Home is Where the Heart Is
CY resident moved to action by Japan disaster
By Susannah Acuff
Asuka Taga Yow, a Cooper-Young resident since 2004, has organized local resources for Japan relief since March 11, when Japan was devastated by a magnitude 9.0 earthquake that triggered a 25-foot-high tsunami. Yow watched as her home country lit up in red on the television screen that morning. Feeling as if her hands were tied so far from home, she has sought out avenues to provide assistance to Japan. She plans to send her profits from the Cooper-Young Community Yard Sale on May 21, including monies from a donation box, to the Japan-American Society of TN, where 100% of the donation will go directly to Japan relief. Yow encourages other Cooper-Young and Memphis residents to visit the yard sale at her home, located at 2095 Walker, and give to the cause. Yow will also host a Japan relief booth at the Cooper-Young Community Farmers Market, at 1000 S. Cooper, on the first Saturday of every month from 8am-1pm, beginning May 7. The Japan relief booth will house a box for donations and information, in addition to offering origami creations and t-shirts for sale to benefit the cause.
Yow moved to Memphis from Nara, Japan when she was a junior in high school. The Japanese company her father worked for has a location here, which facilitated her family’s move to the area. After her father finished his time in Memphis, her family returned to Japan. But Yow stayed and married in 2003. She and her husband moved into their home in Cooper-Young in 2004. She is the only family member that remained in Memphis. The rest of her family returned to Nara, with the exception of her sister who works in Tokyo.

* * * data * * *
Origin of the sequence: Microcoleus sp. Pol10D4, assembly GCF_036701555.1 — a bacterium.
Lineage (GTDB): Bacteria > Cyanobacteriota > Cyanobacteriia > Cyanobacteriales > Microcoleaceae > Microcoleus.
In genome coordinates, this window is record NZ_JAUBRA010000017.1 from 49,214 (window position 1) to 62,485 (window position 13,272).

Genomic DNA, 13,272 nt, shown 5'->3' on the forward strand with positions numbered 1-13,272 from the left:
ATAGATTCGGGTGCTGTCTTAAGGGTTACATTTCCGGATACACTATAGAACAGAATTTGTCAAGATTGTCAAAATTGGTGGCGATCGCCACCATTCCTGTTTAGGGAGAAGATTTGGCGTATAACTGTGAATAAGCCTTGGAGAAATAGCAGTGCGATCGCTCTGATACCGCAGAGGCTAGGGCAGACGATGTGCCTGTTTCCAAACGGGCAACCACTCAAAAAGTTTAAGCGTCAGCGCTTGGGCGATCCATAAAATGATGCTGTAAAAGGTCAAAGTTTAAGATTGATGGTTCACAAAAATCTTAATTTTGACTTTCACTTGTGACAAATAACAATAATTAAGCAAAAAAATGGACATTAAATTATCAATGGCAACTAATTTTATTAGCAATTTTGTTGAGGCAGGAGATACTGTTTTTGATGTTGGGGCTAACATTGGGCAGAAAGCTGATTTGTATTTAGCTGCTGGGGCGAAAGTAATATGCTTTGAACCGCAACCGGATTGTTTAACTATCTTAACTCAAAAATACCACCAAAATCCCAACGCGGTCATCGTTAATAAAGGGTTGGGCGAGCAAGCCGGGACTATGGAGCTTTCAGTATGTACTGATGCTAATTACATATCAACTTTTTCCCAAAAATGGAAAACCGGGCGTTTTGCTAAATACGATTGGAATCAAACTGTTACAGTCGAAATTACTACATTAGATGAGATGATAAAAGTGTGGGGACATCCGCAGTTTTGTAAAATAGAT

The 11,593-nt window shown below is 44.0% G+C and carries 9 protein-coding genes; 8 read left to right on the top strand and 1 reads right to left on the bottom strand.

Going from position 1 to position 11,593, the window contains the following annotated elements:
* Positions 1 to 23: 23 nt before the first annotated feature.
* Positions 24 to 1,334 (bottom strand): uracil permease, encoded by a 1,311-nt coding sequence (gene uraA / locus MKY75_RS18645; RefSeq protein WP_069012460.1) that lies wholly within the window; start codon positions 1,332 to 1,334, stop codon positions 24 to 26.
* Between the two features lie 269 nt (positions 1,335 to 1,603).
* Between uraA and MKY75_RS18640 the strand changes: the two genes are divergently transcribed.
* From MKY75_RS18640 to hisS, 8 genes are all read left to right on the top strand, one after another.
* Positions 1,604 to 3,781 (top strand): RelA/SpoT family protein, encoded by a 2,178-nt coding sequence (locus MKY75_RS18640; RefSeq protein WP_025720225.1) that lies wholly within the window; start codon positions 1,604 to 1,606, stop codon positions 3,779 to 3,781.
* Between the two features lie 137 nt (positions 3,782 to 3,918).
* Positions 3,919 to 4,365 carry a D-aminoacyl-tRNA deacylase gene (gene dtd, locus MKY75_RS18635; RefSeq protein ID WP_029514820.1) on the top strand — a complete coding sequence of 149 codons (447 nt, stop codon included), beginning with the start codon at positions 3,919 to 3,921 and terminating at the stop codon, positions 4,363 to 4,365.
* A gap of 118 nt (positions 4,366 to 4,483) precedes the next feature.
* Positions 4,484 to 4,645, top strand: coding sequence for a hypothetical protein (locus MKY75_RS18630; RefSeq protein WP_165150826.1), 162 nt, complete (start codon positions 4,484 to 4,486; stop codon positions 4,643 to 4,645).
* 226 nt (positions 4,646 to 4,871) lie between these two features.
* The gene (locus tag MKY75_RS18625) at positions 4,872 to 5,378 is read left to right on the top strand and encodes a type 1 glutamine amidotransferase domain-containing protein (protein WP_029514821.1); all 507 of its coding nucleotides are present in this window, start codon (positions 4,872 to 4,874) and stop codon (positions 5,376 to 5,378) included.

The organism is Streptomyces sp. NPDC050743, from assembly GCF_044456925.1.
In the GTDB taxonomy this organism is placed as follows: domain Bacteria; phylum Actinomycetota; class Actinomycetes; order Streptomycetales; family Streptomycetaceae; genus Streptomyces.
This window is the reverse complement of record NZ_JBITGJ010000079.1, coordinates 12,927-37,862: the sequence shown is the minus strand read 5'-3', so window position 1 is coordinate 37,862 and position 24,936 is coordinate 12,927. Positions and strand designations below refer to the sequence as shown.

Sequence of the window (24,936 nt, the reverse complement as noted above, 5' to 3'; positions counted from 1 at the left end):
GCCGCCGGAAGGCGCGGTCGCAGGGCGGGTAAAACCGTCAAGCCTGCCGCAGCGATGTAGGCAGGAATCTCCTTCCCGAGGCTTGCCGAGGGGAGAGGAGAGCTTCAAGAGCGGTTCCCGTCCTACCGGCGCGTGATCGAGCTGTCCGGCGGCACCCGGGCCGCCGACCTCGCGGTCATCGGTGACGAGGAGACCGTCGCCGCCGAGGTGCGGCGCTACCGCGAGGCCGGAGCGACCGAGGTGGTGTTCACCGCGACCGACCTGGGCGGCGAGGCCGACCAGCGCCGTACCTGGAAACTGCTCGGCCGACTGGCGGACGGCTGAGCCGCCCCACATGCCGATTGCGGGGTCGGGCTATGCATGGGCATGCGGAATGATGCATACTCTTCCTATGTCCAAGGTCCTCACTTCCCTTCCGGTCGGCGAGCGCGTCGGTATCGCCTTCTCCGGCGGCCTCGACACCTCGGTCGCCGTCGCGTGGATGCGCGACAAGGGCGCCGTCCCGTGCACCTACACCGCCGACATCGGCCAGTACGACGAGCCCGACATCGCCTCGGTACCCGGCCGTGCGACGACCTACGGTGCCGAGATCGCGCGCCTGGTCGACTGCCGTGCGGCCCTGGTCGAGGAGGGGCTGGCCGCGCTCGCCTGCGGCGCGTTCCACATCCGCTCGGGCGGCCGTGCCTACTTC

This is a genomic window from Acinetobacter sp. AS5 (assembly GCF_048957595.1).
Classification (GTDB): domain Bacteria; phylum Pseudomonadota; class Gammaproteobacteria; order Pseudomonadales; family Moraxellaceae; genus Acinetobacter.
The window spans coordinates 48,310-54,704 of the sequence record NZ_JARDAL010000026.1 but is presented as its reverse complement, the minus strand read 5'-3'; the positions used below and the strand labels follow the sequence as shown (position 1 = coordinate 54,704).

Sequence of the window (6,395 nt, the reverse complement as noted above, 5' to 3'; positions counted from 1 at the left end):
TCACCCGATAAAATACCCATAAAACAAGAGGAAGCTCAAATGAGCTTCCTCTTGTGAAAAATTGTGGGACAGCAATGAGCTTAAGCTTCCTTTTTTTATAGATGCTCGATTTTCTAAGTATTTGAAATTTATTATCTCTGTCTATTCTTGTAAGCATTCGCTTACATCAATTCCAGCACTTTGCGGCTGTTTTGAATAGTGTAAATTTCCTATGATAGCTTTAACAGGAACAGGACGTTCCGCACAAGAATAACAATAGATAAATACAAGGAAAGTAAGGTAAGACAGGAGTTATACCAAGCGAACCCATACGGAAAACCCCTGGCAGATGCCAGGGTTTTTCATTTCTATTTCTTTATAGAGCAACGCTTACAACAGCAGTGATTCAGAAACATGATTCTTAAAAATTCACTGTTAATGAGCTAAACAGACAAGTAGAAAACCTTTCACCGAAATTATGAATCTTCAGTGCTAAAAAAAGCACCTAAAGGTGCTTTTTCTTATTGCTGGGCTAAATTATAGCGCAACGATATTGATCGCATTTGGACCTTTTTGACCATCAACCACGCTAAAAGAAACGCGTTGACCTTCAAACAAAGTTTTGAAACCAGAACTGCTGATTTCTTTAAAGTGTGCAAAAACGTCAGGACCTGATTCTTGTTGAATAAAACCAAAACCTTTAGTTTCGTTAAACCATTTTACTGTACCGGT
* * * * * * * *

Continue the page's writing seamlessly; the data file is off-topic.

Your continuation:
On March 11, Yow watched her television with dismay as the satellite image of Japan showed the entire country lit up, a sign of the danger level the tsunami had reached. For the first time, she truly feared for the lives of her family. She clamored to track down her loved ones. It took a few days, but luckily, she got in touch with all of them and confirmed that they were unharmed. Yow’s sister reported that she wore high heels to work that day in Tokyo. Her office is on the 8th floor of a 55-story building. The trains, transportation, and electricity stopped, so Yow’s sister (a 27-year-old computer systems engineer) walked home for four hours in her high heels. Yow is thankful that it wasn’t much worse.
Yow is concerned that the US media coverage, ample when the earthquake and tsunami first struck, has slowed down. In response, she is spreading awareness that Japan is still struggling and that assistance is still desperately needed. It may come as a surprise to some that there have been an alarming 400 aftershocks of 5.0 magnitude or greater in northeastern Japan since March 11. These quakes have resulted in widespread cases of nausea and anxiety, comparable to seasickness. Yow says that people are staying put in the cities, partly because there’s nowhere else to go, but also because of the sense that they can pull through this disaster together.
Despite the peoples’ strength, there are not enough supplies in some areas. There is not enough electricity either. In Tokyo it is still dark. Electricity alternates around the city in three-hour intervals. This greatly affects families and companies alike. Yow’s sister, for example, says the trains suddenly stop when the electricity switches. Understandably, this creates a feeling of unease for the young woman, suddenly stuck in the dark to find her way home. People are unable to work regularly. The economy is immensely affected. Tourism is gone. Farmers and fisherman that survived have been financially wiped out. They lost their land, houses, and boats.